April 30, 2011

More Armchair Traversing

Bomber Traverse 'Tom Murphy' route is plotted below with an alternative "Idaho Peak Circumnavigation".  Murphy's route is 18 miles, 5000 ft vertical with two main ascents.  Alternate route is 14.7 miles, 3500 ft vertical.  Also added hut locations from Mountaineering Club of Alaska coordinates.

April 18, 2011

Summit Lake Springtime

From Hatcher Pass to Summit Lake, spring skiing 2011 in southcentral Alaska has redeemed the February/March dry spell with sunny powder days.  Aspect at this latitude is not much of a consideration until the spring equinox passes.  Now, nearly a month beyond the equinox, aspect is everything to powder preservation at the common backcountry skiing elevations here; 1000 to 4000 ft.
Tenderfoot Ridge Northwest Face

DP and yours truly found the shady sweet spot on Tenderfoot Ridge at Summit Lake under mostly sunny skies.  We discussed whether to call this TelePete's Line; made a good case for it.

DP Tracking TelePete's Line
New Facebook Profile Photo

April 17, 2011

Swiss Bowlagain

Geno and yours truly found the powder aspect again in Swiss Bowl.  But, great conditions in the South Fork country were a little less widespread after another week of bright blue skies and spring time sunshine.

There is still some avalanche activity as a hapless couple discovered as they traversed below a sun-baked slope.  One skier was beyond the path, but the other skier had to run for it as it came down.  This same pair had earlier dug a couple of holes at the top of the shaded run, but skied down elsewhere.
The experience of the two skiers digging and (I assume) analyzing the snow pack on a shady aspect, and then triggering a slide on a dissimilar, sunny aspect was thought provoking.
Geno and I avoided the sunny slopes and skied as much shady powder as we could find.

April 13, 2011

After Work Powder Party

About ten powder seekers were tracking it up at North Bowl above the South Fork Trailhead tonight.  Kruser, Doc and yours truly joined several others and enjoyed the after work powder fest with beautiful weather, beautiful snow and an all around beautiful evening.  Photocredits:  Kruser

Spring Time Moonrise

April 10, 2011

South Fork Swiss Bowl

Why?  Staring at the Three Bowls avalanche, feeling the whoomphing of the basin snowpack, and pondering the question, one must come to terms with propects of avalanche.  Ephemeral powder is the eternal answer, of course.  But, is it worth dying for?  A single lap on low angle terrain, less than 30-degree slope, would be a test case.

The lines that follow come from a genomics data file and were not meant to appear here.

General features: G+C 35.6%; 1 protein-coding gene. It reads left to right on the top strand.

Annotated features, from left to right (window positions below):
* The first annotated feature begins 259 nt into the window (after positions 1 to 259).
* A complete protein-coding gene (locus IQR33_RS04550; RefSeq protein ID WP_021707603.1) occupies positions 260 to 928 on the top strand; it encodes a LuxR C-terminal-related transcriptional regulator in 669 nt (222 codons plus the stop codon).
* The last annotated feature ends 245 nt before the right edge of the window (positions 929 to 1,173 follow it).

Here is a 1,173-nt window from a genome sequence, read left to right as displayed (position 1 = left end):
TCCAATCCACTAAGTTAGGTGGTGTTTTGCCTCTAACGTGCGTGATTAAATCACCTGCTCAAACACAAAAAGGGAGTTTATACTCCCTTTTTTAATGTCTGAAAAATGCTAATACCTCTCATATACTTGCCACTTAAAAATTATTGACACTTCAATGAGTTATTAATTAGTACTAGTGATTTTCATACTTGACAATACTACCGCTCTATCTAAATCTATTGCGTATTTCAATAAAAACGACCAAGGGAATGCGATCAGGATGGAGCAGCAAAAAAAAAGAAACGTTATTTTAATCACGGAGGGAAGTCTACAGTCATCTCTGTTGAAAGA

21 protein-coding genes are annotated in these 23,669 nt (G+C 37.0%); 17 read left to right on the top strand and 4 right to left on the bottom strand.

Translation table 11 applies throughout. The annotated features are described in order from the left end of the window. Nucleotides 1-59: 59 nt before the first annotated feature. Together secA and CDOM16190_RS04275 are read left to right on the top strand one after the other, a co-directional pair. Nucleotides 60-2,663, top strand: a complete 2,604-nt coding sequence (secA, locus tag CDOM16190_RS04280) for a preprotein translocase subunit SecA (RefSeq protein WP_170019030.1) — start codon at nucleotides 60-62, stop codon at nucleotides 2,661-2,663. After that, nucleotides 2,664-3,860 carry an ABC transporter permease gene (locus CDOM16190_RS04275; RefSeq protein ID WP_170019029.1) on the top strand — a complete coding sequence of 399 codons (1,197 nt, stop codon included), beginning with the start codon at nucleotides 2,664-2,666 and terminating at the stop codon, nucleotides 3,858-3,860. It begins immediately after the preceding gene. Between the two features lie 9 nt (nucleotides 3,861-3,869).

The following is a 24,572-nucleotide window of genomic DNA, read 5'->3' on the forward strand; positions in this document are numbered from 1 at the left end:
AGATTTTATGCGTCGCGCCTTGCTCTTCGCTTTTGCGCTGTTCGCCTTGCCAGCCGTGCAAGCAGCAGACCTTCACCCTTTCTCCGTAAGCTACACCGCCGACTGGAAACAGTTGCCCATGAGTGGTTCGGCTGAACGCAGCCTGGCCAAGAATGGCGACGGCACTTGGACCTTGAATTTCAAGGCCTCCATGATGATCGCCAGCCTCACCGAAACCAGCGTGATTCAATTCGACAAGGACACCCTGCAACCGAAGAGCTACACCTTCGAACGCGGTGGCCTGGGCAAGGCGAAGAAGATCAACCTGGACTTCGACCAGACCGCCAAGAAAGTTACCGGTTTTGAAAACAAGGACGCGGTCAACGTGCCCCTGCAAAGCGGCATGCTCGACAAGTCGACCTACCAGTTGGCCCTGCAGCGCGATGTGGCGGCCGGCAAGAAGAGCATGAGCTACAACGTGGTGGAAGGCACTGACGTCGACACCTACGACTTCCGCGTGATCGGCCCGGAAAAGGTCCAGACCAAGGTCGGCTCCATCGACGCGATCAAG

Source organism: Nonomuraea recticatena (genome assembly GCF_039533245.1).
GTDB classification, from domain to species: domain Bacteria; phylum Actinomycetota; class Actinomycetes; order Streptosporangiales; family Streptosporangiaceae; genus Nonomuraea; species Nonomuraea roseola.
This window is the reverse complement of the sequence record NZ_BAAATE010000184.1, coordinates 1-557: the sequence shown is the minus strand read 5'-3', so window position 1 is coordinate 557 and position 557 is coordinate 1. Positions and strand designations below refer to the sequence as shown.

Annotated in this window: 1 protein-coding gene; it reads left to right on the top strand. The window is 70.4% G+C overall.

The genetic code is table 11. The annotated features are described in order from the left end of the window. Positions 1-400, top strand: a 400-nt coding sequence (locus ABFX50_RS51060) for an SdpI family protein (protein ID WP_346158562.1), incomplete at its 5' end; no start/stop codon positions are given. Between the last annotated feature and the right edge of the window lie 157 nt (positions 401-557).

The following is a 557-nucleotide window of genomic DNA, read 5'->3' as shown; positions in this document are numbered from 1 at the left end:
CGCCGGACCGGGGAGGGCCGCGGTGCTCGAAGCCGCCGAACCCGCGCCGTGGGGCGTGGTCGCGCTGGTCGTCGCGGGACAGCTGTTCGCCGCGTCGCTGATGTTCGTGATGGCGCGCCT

Failed the test.  Remotely triggering a slab, even though a small one, was not a confidence builder.  The steeper powder-covered slope just over the horizon went unskied.

The Dragon's Lair

We felt the dragon's breath.  Like the sirens, the glistening powder beckoned us into his lair.  He breathed upon us, whoomphing and settling in the brilliant sunshine of 4068. 
4068 North Aspect Photo by Geno
Jon jumped into the exhilarating line and swooped down to the valley floor, unaware of the terrifying earthquake-like settlement behind him.  Matt, Geno and I were stunned by the massive whoomph.  We moved down the ridge a bit to a slightly lower angle slope.  Then, one at a time, we each followed J-Rock into the dragon's lair.  We all agreed that going back was not an option and we live to ski another day.

April 5, 2011


Click to enlarge.  One route from Stuckagain to Temptation is shown above, an ambitious day trip:  16.5 miles with 7500 feet vertical.  A couple of shorter options would be available on the approach:  Knoya and Tikishla.  Expect some gouges in your ski bases with this year's snow pack.

April 3, 2011

Hatcher 4068 Corn and Powder

4068 is a non-descript, commonplace peak in the Talkeetna Mountains, notable for its exceptional access.  Today, Peak 4068 near Hatcher Pass was both a powder paradise and a sunny respite from the big storm blowing in from the Gulf of Alaska.  4068 southeast aspect softened into terrific corn under today's mostly clear skies, and its shady backside facing northwest held excellent powder.
Looking Up 4068's Backside
Looking Down 4068's Backside

Hatch Peak Avalanche March 19, 2011

It's hard not to think about the recent avalanche that killed Jim Helling on March 19, 2011, may he rest in peace, and may his family and his ski buddy find solace.

A tragic turn of bad luck and really not predictable with precision, the slide that killed Mr. Helling was a slab of a few feet at its crown.  Skiers and riders were venturing into seemingly more dangerous terrain; several had earlier skied the same slope that slid and caught Mr. Helling and his partner.  We can only hope others may learn a lesson from this sad episode.
Highlighted Fracture Line of 19-Mar-2011 Hatch Peak Slide
Fracture Line of 19-Mar-2011 Hatch Peak Slide

Hatch Peak 19-Mar-2011 Runout Zone
The slide funneled into a narrow ravine where the avalanche material accumulated.  News media reported that Mr. Helling was found beneath 14 to 16 feet of avalanche rubble.  The slide started above Mr. Helling and apparently pulled him into the ravine. 

There were tracks that crossed the starting zone and several ski tracks parallel to the slide path.  A report is posted here with close up pictures and a technical description of the slide.

Hatch to Microdot

Hatch Peak to Microdot sunny aspects offered crunchy crust varying in thickness from a thin veneer to a three-inch armor, while north facing tilted terrain held cold powder.  'Thousand' run off Hatch was unworthy of a second lap, so a short lap on Microdot was the next best alternative.

The Hatcher area south-facing slopes had been cooked in last week's sunshine, but did not soften in the grey light of yesterday.  We happily found smokey fluff in the north facing chutes.  There were lots of tracks in the Nose Bleed area, but we found some fresh lines.